Milroy maintains fight for Australia’s children

02/07/2019 - 09:54

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SPECIAL REPORT: Helen Milroy believes courage, effort, and collaboration are needed to help heal intergenerational trauma suffered by indigenous Australians.

Photo: Gabriel Oliveira

Helen Milroy believes courage, effort, and collaboration are needed to help heal intergenerational trauma suffered by indigenous Australians.

The Royal Commission into Institutional Responses to Childhood Sexual Abuse forced Australians to confront some hard truths about the safety of past, present and future generations of the nation’s
children.

Helen Milroy, who was one of the six commissioners on the five-year inquiry that finished in 2017, said the response, including from state and federal governments, had been amazing both during and after the investigation.

“There have been a lot of really good things that have happened already,” she said. 

“People are making changes to policies and procedures and programs to keep children safe.” 

A professor of Child and Adolescent Studies at the University of Western Australia, she is determined to maintain the progress after the initial positive reaction to the findings.

Professor Milroy intends to undertake significant clinically relevant research into how the type of trauma the commission identified affects children, and how Australian society deals with this. 

This work will be advanced through a recently announced honorary fellowship with the Telethon Institute for Child Health Research, where Professor Milroy has helped develop the child mental health program Embrace, and her existing role at UWA.

Professor Milroy’s work is particularly focused on achieving positive outcomes for the Australian indigenous community, of which she is a member as one of the Palyku people of the Pilbara. 

“I don’t think that as a nation we’ve fully understood the level and magnitude of trauma Aboriginal and Torres Strait Island children and people have been through,” she said. “It’s still going to take a lot of courage, a lot of effort and a lot of collaboration to get things right.”

Professor Milroy said mental health was a complex issue and one for which it was difficult to measure progress, which helped to explain why it had only recently made it onto the agenda of indigenous health programs such as Close the Gap.

Lessons from the royal commission about the resilience and life skills participation in sport can provide to children has also informed Professor Milroy’s approach to her recent appointment as the Australian Football League’s first indigenous commissioner.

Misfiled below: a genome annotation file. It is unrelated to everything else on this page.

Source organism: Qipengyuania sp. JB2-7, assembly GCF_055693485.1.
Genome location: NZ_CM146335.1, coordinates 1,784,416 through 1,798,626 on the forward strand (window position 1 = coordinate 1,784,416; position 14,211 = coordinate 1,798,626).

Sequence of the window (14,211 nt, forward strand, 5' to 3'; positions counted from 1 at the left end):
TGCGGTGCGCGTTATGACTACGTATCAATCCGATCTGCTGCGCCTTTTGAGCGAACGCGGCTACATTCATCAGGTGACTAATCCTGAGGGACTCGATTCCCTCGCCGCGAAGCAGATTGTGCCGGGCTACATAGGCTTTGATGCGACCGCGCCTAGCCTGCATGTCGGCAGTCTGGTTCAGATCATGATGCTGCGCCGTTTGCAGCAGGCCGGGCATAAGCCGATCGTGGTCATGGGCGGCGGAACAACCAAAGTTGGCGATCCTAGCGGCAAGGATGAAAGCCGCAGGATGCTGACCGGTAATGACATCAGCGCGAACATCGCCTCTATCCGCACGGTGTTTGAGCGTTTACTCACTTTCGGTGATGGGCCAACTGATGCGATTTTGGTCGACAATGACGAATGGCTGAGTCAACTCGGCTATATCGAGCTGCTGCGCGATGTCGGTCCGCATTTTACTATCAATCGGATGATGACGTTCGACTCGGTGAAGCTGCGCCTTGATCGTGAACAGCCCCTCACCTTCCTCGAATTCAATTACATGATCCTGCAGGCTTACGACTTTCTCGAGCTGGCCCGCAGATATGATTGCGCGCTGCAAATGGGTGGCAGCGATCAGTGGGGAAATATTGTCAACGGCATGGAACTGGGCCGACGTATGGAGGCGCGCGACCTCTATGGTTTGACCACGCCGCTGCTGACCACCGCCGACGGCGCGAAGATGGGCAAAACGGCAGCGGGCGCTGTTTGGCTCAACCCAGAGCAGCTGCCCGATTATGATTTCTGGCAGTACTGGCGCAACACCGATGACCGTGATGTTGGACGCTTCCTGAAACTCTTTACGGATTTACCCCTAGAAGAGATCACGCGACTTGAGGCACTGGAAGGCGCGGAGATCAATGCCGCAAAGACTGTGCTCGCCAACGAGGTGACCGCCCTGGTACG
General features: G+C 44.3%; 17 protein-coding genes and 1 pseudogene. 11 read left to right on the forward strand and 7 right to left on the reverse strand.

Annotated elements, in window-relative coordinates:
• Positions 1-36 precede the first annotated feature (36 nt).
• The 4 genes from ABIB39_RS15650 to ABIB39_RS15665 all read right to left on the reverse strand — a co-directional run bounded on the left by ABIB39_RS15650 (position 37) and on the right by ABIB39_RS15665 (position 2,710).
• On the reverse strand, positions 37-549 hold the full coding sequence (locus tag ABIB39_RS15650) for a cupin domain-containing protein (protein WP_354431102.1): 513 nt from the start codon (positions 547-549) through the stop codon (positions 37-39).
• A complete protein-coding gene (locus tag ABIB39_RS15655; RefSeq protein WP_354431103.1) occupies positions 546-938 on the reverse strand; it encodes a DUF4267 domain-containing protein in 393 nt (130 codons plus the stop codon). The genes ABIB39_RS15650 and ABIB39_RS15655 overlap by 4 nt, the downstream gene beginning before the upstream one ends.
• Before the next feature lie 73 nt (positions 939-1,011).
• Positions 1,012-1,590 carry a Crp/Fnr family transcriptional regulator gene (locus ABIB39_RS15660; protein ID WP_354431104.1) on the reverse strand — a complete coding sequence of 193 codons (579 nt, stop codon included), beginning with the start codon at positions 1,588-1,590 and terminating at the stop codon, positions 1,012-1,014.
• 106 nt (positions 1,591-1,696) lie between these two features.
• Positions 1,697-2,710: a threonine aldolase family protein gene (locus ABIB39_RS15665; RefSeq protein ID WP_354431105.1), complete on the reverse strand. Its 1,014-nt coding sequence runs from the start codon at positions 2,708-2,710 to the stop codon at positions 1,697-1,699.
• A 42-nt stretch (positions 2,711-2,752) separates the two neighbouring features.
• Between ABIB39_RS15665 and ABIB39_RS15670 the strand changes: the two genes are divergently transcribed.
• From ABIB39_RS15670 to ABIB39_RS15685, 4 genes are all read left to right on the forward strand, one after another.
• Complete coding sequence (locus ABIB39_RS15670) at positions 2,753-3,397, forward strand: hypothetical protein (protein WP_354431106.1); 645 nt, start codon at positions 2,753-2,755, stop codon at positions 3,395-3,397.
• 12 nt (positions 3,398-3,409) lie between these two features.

The role will involve work at both the grassroots level and with the elite members of the league itself, who she said were not immune to the challenges with mental health.

Professor Milroy sees this increasing acknowledgement of the universality of such challenges as another positive attitude change occurring in Australian
society.

“It’s really great that mental health has really hit everyone’s agenda and hopefully, if we are a much more sympathetic and compassionate society, we can get some of these problems dealt with earlier or even prevent them,” she said.

Professor Milroy, who was the first Aboriginal person to graduate from medicine anywhere in Australia and received considerable healing inspiration from her grandmother, strongly promotes the effectiveness of traditional care and encourages all those seeking to provide for the indigenous community’s mental health needs to recognise
its virtues.

“We had our traditional healers. We also had extensive kinship systems and networks, which allowed people to be cared for,” she said. 

“And whenever you have a cross-cultural context like we have now in the present day, then you need to be able to understand what the belief systems and what the experiences are for that particular group to be able to provide the
best care.”

One final role with which Professor Milroy has taken to with great enthusiasm is that of author of children’s books such as Wombat, Mudlark and Other Stories, which is forthcoming through Fremantle
Press.

While this might initially seem a departure from her established workload, she sees it as fully in keeping with the same rich cultures of imagery and storytelling that traditionally contributed to the health and wellbeing of
indigenous Australians.

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